- Contributed by
- People in story:
- Gerald Wheatley
- Location of story:
- Saxmundham, Suffolk
- Background to story:
- Article ID:
- Contributed on:
- 24 June 2005
The author of this story has understood the rules and regulations of this site and has agreed that this story can be entered on the BBC’s People’s War website.
It was 1940 at the start of the war and I was seven years old. The army had requisitioned our house and we were moved into the stable block. It had two very small bedrooms, a living room and a kitchen. There was no bath so we had to put one in the kitchen, which, when it was not in use, was covered with a door and then became our kitchen table.
My two brothers and my sister were quite happy with this arrangement, because we were told it was necessary for the war effort and we knew the soldiers in the big house were far more cramped than us.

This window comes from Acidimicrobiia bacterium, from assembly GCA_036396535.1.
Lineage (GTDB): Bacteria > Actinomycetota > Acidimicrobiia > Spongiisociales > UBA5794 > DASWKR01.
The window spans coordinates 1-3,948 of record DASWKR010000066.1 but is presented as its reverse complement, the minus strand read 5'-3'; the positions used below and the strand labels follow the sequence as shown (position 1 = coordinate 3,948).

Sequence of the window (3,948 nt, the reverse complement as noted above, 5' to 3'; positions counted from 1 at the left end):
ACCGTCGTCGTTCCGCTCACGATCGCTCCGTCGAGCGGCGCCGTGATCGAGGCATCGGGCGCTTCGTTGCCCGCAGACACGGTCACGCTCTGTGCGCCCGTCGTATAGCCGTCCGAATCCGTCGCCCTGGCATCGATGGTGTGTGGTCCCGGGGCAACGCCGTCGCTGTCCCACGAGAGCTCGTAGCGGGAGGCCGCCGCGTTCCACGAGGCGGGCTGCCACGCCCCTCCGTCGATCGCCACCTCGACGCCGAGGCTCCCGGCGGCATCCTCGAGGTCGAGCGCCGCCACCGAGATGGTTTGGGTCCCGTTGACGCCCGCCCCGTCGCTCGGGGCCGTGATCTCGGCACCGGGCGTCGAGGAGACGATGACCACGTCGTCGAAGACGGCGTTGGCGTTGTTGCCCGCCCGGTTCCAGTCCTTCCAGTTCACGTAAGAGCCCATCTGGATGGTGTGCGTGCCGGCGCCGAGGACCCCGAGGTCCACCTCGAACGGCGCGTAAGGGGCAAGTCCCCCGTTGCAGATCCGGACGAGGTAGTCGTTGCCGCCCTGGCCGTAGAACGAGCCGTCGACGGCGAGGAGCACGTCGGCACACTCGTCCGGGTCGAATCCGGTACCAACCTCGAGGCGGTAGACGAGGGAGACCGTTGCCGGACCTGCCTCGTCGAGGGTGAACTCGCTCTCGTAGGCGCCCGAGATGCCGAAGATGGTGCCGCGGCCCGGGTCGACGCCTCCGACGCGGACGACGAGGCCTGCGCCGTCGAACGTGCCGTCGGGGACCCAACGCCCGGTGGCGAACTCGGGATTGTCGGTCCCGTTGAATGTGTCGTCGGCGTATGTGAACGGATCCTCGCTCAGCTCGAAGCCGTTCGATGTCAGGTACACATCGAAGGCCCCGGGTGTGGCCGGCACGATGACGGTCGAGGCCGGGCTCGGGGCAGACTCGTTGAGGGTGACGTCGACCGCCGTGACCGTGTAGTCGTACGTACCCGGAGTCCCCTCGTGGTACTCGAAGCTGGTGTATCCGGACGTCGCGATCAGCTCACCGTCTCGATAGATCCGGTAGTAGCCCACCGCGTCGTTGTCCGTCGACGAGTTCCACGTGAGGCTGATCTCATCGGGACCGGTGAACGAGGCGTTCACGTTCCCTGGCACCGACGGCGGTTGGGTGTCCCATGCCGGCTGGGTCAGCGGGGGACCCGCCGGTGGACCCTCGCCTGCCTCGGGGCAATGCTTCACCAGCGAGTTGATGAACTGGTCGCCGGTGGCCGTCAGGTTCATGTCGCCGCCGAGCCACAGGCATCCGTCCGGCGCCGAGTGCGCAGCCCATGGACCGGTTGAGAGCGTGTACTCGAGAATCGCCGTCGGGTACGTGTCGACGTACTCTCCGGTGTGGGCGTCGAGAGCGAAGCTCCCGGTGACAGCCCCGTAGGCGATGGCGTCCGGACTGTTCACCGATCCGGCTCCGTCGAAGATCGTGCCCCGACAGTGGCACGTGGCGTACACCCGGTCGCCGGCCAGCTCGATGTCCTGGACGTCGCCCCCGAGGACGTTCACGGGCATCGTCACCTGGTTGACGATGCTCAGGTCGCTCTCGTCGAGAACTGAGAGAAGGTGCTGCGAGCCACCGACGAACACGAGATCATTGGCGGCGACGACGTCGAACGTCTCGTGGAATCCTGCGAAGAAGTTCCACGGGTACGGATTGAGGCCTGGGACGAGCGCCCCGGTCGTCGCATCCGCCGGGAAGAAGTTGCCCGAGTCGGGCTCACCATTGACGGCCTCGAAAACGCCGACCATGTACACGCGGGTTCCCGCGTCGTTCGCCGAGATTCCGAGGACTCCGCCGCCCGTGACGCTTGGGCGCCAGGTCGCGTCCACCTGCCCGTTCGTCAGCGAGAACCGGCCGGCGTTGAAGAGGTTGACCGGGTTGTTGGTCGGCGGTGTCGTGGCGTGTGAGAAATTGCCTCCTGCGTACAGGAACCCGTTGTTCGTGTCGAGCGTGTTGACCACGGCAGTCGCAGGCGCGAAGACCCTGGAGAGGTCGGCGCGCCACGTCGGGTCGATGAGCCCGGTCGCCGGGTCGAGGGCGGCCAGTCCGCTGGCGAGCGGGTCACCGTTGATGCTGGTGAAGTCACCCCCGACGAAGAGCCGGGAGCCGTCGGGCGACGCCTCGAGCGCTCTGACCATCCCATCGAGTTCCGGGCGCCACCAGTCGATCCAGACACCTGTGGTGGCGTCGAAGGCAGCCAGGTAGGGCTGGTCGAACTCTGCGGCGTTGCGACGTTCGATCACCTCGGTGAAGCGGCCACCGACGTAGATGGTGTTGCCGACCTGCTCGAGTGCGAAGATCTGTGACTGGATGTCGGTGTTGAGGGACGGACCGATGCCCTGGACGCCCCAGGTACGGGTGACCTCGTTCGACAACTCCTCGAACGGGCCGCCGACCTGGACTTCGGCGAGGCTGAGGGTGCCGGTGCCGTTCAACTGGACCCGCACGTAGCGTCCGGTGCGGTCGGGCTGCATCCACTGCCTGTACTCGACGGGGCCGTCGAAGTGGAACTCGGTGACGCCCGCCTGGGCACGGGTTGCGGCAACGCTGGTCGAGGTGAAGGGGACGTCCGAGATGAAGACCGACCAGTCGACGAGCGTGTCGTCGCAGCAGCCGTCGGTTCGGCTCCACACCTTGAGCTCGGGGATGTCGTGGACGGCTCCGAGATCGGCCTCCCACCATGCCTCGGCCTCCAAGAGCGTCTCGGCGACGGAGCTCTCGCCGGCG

Life amongst the soldiers was always exciting. In the stable yard they had field cookers, which looked like dustbins with chimneystacks out of the back and coal fires underneath.
Inside there were large cauldrons where hot water was boiled for tea and cooking and the cover on top was just like a dustbin lid. We quickly got to know all the soldiers names and sometimes we were allowed to share dinner with them.
I remember they had use of most of the garden where they kept their field guns and we had the old kitchen garden. Some of the gates had OUT OF BOUNDS signs where the soldiers were not allowed, but we could go anywhere.
Everyday the soldiers had to collect their water from Saxmundham, because our well was not sufficient to supply everyone. This was another favourite of all us children and we used to take it in turns to accompany the tanker driver.
There were quite a few Americans nearby but we were most friendly with our soldiers, who said the Yanks had too much money!
© Copyright of content contributed to this Archive rests with the author. Find out how you can use this.